Thumbnail Generation
This page above is a sample of character thumbnail generation for an in class assignment with a very open brief with-in the fantasy genre. I tend to do most of my thumbnailing on paper with a leaky pen, and sharpie marker to keep things loose and permanent during this stage. Last thing I want to care about is how the sketch looks like, but rather, I want to exhaust ideas, both bad and good, putting them on paper as quick as possible and out of my system. I tend to think of it as dumping all the preconceived/generic ideas out of myself as quick as possible. My execution approach is sort of like creating post-it notes of ideas with 1-2 minute gestures to later organize and pick potential shapes+designs out of to further chase. Attached to the top of the sheet is what I do with potential thumbnails. Quick paint overs of the actual thumbnail sketch, somewhere in the lines of 20-30mins to simply explore a sketch a little without devoting to much effort into a notion before it's validated. Thumbnail stage is definitely one of my favorites of the process, If I could, I would do these all day long, and I encouraged the students to generate as many thumbnails as possible for each assignment.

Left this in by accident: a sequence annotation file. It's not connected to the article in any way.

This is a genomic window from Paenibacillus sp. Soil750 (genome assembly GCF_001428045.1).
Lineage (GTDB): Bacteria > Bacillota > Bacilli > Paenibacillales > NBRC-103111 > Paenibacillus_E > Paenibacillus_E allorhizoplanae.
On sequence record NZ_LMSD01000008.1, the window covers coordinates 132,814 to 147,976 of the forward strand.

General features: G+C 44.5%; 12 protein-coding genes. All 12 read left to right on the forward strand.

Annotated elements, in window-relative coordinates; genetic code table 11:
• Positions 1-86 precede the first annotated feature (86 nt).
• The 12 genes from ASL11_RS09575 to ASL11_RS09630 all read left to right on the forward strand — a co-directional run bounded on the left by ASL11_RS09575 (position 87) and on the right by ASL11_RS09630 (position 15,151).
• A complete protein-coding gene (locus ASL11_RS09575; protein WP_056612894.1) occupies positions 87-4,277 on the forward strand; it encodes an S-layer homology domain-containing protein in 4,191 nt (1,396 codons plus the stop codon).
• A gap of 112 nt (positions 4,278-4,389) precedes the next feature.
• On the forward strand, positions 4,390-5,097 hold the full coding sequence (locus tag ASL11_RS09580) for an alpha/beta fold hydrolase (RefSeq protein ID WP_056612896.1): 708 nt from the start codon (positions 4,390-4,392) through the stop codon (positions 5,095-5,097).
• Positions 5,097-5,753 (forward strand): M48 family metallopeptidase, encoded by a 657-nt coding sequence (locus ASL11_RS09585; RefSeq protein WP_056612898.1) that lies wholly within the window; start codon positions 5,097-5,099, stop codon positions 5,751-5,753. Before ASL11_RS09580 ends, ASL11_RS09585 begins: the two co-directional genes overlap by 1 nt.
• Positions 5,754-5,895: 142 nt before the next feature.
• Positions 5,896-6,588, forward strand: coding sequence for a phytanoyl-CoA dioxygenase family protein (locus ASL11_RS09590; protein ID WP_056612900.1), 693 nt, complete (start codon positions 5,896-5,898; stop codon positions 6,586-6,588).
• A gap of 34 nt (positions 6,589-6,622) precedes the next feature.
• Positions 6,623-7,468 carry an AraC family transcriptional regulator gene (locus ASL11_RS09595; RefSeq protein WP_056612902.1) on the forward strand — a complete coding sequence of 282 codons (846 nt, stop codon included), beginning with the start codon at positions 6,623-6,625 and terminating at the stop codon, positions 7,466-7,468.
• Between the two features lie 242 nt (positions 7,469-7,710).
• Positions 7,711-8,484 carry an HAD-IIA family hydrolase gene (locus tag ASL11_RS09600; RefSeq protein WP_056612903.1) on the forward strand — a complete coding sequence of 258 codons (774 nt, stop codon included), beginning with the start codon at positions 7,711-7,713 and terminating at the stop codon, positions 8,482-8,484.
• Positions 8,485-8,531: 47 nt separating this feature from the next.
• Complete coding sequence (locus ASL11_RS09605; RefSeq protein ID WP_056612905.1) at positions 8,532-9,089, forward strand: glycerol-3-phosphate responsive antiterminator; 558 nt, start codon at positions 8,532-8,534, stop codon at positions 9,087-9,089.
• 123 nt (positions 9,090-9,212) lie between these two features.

Wednesday, November 18, 2009

Painting downstairs

Now that I have no studio to go to work, and with a home environment that is far too distracting during the day; I have been very very lucky to be offered to jam in solitude at my friend's place when they're gone during the day. This has been an awesome setup since I started settling in this week. The apartment is actually my neighbor's Susanna + Sebastian's right down stairs from mine. Traveling time to work is now about 20 secs, having lunch with the family is as easy as going up stairs, and the place is quiet and cozy with their two cats, Miso + Ming, keeping me company. So far so good!

That aside, based off the NDA situation with the artworks I've done the past year, it leaves me with nothing to post unless I sit down and generate new personal works. It's portfolio time for me as well, so the motivation is working out quite nicely. I merely want to take advantage of my free time before I start getting busy with client work again.

For this set:
I've been jamming on a set of images that I want to belong in one direction and universe. My objective is mainly to showcase how I would handle science fiction worlds.

Here's the first one from yesterday's sitting!

*I'll be updating this post as the images get finished, if all goes well, I'm aiming for one a day.

Friday, November 13, 2009

Leap of Faith

After a long tour of duty with my most recent project, I've decided to make a bold change in my life and give freelancing and contracting concept artworks a try.
A leap of faith to strive for a creative space and livelihood that I ultimately would like to obtain.

For now, I have lots to learn and experience with the business end. I’ve already got my first experience of what the waiting head space, finalizing contracts, scheduling to best help the one's who’ve shown support feels like. Something I’ll need to get used to for sure, time management, accounting, and all the other elements freshly discovered.